• Know your costs
  • Evaluate solutions
  • Build a business case with a clear ROI.

When companies go through the exploratory process, they begin to discover the excessive costs related to paper and inefficient processes. They can now consider adopting a paperless process management strategy document to achieve long-term cost savings and better efficiency.

Why Going Paperless Is the Only Solution for Large Enterprises and SMEs

The Gartner Group recognizes the components of Enterprise Content Management as top technology priorities for businesses.

An ECM system makes it possible to lower the high costs of paper and paper-related products, reduce manual processing of documents, improve business processes, enable businesses to scale their operations, and improve general efficiency in their organization.

Cost reduction from eliminating paper and storage for documents, a cut-back in operating expenses (daily time savings, eliminated rework, time lost looking for misplaced documents) are some of the benefits businesses achieve immediately.

A new paperless system can be added in stages, with a series of projects that do not require converting all paper documents and business processes at the same time. New processes can be added over time as a business grows.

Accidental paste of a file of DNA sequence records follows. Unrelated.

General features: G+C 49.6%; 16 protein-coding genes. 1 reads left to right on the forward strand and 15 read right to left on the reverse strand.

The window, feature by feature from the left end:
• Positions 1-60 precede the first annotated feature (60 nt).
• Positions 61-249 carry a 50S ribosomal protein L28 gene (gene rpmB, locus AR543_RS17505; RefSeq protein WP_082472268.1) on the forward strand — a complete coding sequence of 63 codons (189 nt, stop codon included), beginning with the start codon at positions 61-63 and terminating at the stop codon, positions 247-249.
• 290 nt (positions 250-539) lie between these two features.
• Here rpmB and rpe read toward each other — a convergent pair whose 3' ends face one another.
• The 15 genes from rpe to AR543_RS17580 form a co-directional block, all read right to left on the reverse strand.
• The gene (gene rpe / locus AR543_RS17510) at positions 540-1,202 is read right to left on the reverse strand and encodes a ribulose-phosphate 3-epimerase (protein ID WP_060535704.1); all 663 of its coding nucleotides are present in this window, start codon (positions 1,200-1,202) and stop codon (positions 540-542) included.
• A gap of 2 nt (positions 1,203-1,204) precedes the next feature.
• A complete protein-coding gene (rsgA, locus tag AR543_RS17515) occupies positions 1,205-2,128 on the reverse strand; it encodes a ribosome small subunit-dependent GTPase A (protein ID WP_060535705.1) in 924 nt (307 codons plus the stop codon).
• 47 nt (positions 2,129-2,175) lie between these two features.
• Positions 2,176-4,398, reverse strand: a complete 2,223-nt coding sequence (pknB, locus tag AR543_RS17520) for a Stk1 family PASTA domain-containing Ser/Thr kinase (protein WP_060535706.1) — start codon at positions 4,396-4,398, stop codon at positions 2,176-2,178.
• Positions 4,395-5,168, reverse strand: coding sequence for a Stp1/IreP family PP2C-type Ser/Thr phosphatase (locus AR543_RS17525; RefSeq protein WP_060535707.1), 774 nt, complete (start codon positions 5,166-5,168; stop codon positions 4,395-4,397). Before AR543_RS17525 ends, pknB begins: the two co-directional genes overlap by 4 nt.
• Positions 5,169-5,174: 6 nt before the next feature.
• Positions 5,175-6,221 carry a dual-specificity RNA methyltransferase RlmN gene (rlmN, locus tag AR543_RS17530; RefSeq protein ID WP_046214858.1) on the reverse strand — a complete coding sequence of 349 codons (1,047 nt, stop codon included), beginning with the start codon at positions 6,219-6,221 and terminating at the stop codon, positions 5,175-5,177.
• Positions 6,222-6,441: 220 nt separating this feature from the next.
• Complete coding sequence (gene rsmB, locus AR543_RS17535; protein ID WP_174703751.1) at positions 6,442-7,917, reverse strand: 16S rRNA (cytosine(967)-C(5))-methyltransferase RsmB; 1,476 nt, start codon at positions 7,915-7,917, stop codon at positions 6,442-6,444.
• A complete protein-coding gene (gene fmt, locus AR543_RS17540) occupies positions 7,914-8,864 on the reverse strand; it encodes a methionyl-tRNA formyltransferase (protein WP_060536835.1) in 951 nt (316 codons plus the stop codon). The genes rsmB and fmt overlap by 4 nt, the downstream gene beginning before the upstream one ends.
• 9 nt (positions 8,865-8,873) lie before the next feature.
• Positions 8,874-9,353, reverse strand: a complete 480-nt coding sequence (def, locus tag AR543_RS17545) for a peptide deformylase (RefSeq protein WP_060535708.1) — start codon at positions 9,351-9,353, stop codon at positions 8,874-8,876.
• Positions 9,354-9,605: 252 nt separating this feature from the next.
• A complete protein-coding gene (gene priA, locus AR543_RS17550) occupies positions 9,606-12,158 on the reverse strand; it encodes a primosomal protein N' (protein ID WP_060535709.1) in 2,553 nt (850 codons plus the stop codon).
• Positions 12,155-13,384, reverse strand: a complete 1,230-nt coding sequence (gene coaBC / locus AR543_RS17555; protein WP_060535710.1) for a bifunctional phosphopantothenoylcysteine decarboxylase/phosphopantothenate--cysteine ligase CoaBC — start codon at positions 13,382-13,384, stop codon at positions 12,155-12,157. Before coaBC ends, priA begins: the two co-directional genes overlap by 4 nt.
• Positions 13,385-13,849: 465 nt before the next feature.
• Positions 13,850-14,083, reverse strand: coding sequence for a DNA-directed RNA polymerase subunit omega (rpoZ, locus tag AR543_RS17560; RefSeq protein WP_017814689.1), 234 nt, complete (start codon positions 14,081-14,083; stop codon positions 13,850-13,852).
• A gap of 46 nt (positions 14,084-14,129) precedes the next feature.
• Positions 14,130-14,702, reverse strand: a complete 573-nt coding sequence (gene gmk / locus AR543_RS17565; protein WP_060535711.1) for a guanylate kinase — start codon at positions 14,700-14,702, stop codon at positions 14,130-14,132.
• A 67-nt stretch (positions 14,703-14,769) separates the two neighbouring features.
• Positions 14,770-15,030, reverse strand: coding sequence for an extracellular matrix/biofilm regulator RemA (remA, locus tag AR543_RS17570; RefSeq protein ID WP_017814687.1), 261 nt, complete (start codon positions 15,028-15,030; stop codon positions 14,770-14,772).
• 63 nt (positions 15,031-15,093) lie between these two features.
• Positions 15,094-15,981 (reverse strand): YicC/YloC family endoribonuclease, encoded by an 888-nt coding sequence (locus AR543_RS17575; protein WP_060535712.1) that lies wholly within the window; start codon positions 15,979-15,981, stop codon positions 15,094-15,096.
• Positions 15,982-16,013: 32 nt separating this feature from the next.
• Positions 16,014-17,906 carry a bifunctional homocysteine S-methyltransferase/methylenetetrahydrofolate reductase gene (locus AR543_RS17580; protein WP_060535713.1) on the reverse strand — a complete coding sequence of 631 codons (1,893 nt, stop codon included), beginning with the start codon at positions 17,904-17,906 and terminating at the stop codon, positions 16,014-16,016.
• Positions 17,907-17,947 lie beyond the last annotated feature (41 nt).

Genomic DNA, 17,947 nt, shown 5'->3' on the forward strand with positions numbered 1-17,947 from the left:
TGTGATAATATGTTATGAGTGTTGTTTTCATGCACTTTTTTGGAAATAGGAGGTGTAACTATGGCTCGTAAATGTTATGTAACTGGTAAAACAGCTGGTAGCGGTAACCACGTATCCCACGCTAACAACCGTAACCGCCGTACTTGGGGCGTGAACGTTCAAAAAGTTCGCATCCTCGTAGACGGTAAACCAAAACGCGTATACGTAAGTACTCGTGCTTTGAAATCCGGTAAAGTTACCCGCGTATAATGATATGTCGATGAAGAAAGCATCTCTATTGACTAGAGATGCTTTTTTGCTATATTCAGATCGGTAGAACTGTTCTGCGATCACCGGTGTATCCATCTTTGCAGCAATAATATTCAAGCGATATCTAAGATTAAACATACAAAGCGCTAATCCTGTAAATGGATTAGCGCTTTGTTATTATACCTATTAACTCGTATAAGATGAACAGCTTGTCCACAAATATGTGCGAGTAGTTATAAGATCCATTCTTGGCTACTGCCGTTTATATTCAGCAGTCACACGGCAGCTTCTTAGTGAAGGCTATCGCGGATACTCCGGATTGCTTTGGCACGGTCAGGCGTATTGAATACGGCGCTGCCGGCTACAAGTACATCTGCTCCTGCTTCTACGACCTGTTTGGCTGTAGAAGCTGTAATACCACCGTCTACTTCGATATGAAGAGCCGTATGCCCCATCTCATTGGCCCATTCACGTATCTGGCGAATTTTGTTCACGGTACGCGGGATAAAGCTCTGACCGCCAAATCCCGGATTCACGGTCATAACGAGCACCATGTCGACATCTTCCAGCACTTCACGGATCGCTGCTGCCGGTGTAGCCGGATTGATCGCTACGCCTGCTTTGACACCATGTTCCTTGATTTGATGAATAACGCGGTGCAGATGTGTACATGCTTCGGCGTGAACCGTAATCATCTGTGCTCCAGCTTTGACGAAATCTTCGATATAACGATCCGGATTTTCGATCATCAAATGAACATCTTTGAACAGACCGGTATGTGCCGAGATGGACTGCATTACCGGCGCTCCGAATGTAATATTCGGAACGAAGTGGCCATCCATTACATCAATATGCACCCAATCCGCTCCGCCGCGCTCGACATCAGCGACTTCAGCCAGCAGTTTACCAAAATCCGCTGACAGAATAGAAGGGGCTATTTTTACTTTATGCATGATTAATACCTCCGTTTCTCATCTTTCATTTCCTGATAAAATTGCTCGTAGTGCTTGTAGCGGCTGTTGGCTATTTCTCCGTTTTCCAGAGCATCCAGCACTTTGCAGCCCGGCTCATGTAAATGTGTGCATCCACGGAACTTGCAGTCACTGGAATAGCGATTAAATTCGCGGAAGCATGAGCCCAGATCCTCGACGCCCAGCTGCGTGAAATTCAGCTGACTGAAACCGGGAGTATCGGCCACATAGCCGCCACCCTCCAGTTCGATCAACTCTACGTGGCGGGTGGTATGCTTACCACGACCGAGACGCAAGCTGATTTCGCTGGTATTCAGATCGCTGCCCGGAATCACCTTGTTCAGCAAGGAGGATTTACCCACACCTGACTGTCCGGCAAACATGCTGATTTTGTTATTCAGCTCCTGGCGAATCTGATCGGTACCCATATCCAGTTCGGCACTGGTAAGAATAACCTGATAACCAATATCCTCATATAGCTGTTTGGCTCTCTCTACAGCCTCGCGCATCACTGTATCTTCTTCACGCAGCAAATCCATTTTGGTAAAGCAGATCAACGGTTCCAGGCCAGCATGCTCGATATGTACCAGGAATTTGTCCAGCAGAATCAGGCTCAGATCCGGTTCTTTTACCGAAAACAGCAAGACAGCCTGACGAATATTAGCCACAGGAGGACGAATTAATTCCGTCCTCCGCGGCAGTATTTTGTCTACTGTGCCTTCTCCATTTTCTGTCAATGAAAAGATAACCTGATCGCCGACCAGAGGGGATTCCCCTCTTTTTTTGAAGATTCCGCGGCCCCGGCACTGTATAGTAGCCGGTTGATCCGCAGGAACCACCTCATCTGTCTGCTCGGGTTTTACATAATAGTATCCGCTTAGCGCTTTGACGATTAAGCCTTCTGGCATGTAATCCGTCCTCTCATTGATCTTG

Are you interested in learning more about adopting ECM and Automation for your business? Contact IntelliChief today to learn more about our award-winning, time-tested solutions that have helped hundreds of customers work smarter, not harder.

What to Look for in an ECM Provider

Understanding the costs and return on investment involved in an Enterprise Content Management (ECM) solution is important before deciding on a software vendor. It’s important to consider the following factors when choosing an ECM provider:

Integrates With the Existing ERP System

Finding an ECM system that is engineered to unite with your existing ERP system is a huge benefit. When talking to ECM vendors, you should insist on finding a seamless integration that will allow you to achieve your goals.

Once a system is put into place, ECM needs to be a seamless fit, ensuring that current systems function as effectively as they did before installation. Having documents stored in a centralized repository results in the merging of business processes and computer applications so information is stored in a high-quality digital format.

Increases Productivity of Employees